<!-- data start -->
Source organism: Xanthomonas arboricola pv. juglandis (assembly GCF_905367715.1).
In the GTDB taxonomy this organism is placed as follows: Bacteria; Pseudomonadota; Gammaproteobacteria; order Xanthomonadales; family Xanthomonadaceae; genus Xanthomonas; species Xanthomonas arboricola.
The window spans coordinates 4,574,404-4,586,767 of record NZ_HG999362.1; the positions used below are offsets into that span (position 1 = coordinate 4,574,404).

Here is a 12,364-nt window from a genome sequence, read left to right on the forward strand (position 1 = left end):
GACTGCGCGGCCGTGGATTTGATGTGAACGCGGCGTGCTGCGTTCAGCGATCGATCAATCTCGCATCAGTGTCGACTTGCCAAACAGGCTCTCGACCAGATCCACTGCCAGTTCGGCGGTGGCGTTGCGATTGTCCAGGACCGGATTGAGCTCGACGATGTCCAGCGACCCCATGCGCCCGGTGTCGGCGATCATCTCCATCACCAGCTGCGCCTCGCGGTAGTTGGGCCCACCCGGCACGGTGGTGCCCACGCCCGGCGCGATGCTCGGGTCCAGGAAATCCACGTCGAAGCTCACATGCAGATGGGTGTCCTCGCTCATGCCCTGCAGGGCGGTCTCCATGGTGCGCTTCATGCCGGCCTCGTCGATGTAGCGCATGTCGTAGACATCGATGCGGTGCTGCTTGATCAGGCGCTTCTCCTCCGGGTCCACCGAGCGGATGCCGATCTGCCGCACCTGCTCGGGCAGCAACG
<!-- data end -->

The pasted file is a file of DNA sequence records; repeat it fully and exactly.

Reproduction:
Source organism: Xanthomonas arboricola pv. juglandis (assembly GCF_905367715.1).
In the GTDB taxonomy this organism is placed as follows: Bacteria; Pseudomonadota; Gammaproteobacteria; order Xanthomonadales; family Xanthomonadaceae; genus Xanthomonas; species Xanthomonas arboricola.
The window spans coordinates 4,574,404-4,586,767 of record NZ_HG999362.1; the positions used below are offsets into that span (position 1 = coordinate 4,574,404).

Here is a 12,364-nt window from a genome sequence, read left to right on the forward strand (position 1 = left end):
GACTGCGCGGCCGTGGATTTGATGTGAACGCGGCGTGCTGCGTTCAGCGATCGATCAATCTCGCATCAGTGTCGACTTGCCAAACAGGCTCTCGACCAGATCCACTGCCAGTTCGGCGGTGGCGTTGCGATTGTCCAGGACCGGATTGAGCTCGACGATGTCCAGCGACCCCATGCGCCCGGTGTCGGCGATCATCTCCATCACCAGCTGCGCCTCGCGGTAGTTGGGCCCACCCGGCACGGTGGTGCCCACGCCCGGCGCGATGCTCGGGTCCAGGAAATCCACGTCGAAGCTCACATGCAGATGGGTGTCCTCGCTCATGCCCTGCAGGGCGGTCTCCATGGTGCGCTTCATGCCGGCCTCGTCGATGTAGCGCATGTCGTAGACATCGATGCGGTGCTGCTTGATCAGGCGCTTCTCCTCCGGGTCCACCGAGCGGATGCCGATCTGCCGCACCTGCTCGGGCAGCAACG